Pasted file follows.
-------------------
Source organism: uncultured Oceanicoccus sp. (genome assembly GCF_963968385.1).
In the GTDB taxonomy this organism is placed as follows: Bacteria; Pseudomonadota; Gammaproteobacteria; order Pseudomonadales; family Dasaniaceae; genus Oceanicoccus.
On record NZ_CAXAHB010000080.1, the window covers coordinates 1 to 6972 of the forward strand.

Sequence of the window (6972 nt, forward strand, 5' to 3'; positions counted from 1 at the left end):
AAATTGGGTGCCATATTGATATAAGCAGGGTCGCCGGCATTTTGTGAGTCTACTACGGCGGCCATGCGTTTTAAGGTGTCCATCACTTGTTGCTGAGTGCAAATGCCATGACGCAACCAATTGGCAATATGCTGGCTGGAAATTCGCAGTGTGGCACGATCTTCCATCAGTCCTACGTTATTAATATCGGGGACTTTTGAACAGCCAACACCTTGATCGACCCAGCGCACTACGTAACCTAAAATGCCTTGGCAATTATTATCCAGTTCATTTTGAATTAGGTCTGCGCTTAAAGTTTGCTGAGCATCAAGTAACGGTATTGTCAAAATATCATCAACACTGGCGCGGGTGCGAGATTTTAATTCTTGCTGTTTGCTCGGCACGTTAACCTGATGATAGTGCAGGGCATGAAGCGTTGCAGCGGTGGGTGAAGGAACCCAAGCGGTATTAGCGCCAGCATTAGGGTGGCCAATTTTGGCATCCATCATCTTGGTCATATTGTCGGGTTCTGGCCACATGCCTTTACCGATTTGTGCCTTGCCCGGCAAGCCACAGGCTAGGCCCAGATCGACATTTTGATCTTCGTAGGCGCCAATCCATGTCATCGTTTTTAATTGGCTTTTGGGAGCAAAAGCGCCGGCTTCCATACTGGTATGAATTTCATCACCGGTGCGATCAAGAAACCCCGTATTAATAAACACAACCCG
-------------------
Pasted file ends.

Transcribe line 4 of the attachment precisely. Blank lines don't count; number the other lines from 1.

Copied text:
Sequence of the window (6972 nt, forward strand, 5' to 3'; positions counted from 1 at the left end):